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NATIONAL BANK OF COMMERCE V. DOWNIE, 218 U. S. 345 (1910)
U.S. Supreme Court
National Bank of Commerce v. Downie, 218 U.S. 345 (1910)
National Bank of Commerce v. Downie
Nos. 31, 32
Argued November 3, 1910
Decided November 28, 1910
218 U.S. 345
The prohibition of § 3477, Rev.Stat., against assignment of claims against the United States which have not been allowed and warrant issued therefor is of universal application. It covers all unallowed claims and all voluntary assignments thereof, including assignments made in good faith, as security for advances in course of business, of undisputed claims on contracts being performed by the assignor, and held that assignments of such claims so made by a bankrupt are null and void not only as against the United States, but also as against other creditors, and the claims pass by operation of law to the trustee in bankruptcy.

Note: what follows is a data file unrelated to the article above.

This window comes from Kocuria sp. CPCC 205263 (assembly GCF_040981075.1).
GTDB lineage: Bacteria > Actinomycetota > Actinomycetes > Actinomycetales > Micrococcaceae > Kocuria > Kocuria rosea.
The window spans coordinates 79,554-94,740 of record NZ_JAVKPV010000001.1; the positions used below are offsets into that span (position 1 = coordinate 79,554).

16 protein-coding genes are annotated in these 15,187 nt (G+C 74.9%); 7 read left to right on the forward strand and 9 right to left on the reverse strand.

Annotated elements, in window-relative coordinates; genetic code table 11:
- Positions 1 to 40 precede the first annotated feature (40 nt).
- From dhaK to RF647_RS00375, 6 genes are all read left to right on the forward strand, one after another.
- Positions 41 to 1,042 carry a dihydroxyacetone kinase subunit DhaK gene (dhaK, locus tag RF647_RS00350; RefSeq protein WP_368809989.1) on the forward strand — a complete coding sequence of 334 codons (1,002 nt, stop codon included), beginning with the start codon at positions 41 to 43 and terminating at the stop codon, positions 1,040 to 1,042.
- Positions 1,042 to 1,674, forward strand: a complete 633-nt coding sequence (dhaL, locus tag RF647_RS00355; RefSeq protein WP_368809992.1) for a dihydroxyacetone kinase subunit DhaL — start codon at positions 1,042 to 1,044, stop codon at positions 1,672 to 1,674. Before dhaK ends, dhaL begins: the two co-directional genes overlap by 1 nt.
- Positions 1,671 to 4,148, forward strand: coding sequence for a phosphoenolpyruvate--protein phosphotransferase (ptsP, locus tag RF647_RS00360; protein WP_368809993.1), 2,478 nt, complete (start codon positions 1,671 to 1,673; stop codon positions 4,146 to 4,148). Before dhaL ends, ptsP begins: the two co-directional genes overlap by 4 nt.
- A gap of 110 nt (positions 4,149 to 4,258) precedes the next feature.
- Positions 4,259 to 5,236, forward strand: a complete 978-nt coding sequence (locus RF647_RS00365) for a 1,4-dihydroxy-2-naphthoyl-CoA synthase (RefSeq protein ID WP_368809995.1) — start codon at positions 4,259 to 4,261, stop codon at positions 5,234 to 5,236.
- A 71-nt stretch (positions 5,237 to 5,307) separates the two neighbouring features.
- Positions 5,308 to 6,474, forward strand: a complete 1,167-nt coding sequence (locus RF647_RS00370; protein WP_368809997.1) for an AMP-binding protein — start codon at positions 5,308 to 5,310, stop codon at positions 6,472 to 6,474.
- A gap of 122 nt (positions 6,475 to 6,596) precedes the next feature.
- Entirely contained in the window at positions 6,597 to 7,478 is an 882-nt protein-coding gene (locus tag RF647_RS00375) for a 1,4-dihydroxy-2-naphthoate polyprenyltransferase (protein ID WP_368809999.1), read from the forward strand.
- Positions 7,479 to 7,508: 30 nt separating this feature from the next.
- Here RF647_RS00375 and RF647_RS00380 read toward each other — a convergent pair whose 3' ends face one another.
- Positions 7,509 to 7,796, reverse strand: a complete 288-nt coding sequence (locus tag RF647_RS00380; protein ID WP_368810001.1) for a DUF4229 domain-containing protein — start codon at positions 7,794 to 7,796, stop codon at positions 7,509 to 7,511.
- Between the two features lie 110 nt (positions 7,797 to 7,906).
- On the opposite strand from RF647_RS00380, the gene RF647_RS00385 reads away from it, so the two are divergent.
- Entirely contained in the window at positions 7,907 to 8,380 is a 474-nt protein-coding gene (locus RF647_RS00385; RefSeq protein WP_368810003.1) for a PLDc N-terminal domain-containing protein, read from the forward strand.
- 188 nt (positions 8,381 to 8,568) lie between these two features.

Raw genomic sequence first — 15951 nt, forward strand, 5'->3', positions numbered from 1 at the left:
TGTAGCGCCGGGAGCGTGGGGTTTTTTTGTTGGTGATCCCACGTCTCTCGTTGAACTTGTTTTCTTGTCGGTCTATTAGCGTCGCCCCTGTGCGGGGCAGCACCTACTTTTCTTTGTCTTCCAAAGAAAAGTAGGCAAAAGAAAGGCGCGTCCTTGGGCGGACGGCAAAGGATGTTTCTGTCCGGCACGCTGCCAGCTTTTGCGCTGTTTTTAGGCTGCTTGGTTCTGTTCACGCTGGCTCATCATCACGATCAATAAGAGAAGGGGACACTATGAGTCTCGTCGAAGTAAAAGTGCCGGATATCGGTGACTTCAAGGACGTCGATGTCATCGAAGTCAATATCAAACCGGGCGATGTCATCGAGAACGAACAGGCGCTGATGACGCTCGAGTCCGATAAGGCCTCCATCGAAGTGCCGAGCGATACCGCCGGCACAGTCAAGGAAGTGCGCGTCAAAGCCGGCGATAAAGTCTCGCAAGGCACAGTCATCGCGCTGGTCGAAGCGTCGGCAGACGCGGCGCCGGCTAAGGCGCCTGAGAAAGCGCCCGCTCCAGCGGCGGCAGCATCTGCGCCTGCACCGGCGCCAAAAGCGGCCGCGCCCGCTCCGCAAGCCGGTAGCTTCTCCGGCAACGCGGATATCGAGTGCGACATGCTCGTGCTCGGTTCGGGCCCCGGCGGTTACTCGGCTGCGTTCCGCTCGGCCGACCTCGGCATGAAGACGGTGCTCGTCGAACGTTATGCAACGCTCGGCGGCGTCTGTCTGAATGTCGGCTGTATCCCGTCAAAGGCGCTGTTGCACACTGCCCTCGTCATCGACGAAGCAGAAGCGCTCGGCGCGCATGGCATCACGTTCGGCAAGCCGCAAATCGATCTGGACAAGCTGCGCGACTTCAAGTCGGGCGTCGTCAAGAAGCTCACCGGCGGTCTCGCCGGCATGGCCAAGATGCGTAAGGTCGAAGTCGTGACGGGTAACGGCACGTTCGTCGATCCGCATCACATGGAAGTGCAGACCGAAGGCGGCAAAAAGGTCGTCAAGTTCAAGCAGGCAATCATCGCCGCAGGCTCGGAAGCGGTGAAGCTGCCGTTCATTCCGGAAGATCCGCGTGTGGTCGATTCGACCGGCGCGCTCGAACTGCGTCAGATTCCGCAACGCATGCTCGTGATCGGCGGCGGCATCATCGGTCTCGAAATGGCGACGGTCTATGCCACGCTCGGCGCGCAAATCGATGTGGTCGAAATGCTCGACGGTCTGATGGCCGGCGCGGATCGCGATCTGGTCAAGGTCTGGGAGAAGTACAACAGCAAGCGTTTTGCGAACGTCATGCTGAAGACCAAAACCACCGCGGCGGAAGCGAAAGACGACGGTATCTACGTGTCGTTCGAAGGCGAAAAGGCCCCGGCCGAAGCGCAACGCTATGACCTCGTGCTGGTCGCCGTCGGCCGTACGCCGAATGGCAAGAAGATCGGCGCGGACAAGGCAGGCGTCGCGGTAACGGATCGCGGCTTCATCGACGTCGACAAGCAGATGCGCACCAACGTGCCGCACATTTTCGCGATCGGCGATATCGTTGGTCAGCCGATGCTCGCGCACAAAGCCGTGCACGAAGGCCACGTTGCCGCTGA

Section 3477, Rev.Stat., does not embrace the transfer of unallowed claims against the United States when the transfer is by operation of law, and not voluntary.
To hold that an act making all assignments of claims against the government null and void does not embrace claims and assignments of the nature of those involved in this action would effect a repeal of the statute by judicial legislation in disregard of its plain intent.
The facts, which involve the validity of transfers of unallowed claims against the United States, are stated in the opinion.
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